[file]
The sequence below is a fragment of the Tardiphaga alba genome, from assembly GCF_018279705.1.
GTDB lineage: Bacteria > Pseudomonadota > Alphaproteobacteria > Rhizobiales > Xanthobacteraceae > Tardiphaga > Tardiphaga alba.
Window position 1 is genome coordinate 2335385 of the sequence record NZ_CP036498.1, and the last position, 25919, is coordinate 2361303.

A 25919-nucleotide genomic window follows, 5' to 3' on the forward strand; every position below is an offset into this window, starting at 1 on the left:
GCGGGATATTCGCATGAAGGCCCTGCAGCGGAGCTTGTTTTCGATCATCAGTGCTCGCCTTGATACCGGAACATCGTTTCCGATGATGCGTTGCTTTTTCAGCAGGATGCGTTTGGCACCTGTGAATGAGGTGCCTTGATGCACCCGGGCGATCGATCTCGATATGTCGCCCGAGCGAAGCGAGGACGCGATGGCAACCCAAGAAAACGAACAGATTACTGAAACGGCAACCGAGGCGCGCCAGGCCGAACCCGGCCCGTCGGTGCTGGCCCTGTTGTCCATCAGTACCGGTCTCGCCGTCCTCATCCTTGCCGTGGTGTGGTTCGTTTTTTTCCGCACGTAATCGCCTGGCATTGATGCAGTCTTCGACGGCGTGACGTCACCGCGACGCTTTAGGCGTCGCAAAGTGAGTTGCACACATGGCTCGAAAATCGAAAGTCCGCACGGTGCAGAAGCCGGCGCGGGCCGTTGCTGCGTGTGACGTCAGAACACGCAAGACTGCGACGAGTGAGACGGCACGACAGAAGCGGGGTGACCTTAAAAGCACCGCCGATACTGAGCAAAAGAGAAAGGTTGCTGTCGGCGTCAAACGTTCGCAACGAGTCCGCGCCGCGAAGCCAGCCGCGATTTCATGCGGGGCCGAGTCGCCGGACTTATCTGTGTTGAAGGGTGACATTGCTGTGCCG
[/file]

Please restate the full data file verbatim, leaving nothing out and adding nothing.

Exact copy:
The sequence below is a fragment of the Tardiphaga alba genome, from assembly GCF_018279705.1.
GTDB lineage: Bacteria > Pseudomonadota > Alphaproteobacteria > Rhizobiales > Xanthobacteraceae > Tardiphaga > Tardiphaga alba.
Window position 1 is genome coordinate 2335385 of the sequence record NZ_CP036498.1, and the last position, 25919, is coordinate 2361303.

A 25919-nucleotide genomic window follows, 5' to 3' on the forward strand; every position below is an offset into this window, starting at 1 on the left:
GCGGGATATTCGCATGAAGGCCCTGCAGCGGAGCTTGTTTTCGATCATCAGTGCTCGCCTTGATACCGGAACATCGTTTCCGATGATGCGTTGCTTTTTCAGCAGGATGCGTTTGGCACCTGTGAATGAGGTGCCTTGATGCACCCGGGCGATCGATCTCGATATGTCGCCCGAGCGAAGCGAGGACGCGATGGCAACCCAAGAAAACGAACAGATTACTGAAACGGCAACCGAGGCGCGCCAGGCCGAACCCGGCCCGTCGGTGCTGGCCCTGTTGTCCATCAGTACCGGTCTCGCCGTCCTCATCCTTGCCGTGGTGTGGTTCGTTTTTTTCCGCACGTAATCGCCTGGCATTGATGCAGTCTTCGACGGCGTGACGTCACCGCGACGCTTTAGGCGTCGCAAAGTGAGTTGCACACATGGCTCGAAAATCGAAAGTCCGCACGGTGCAGAAGCCGGCGCGGGCCGTTGCTGCGTGTGACGTCAGAACACGCAAGACTGCGACGAGTGAGACGGCACGACAGAAGCGGGGTGACCTTAAAAGCACCGCCGATACTGAGCAAAAGAGAAAGGTTGCTGTCGGCGTCAAACGTTCGCAACGAGTCCGCGCCGCGAAGCCAGCCGCGATTTCATGCGGGGCCGAGTCGCCGGACTTATCTGTGTTGAAGGGTGACATTGCTGTGCCG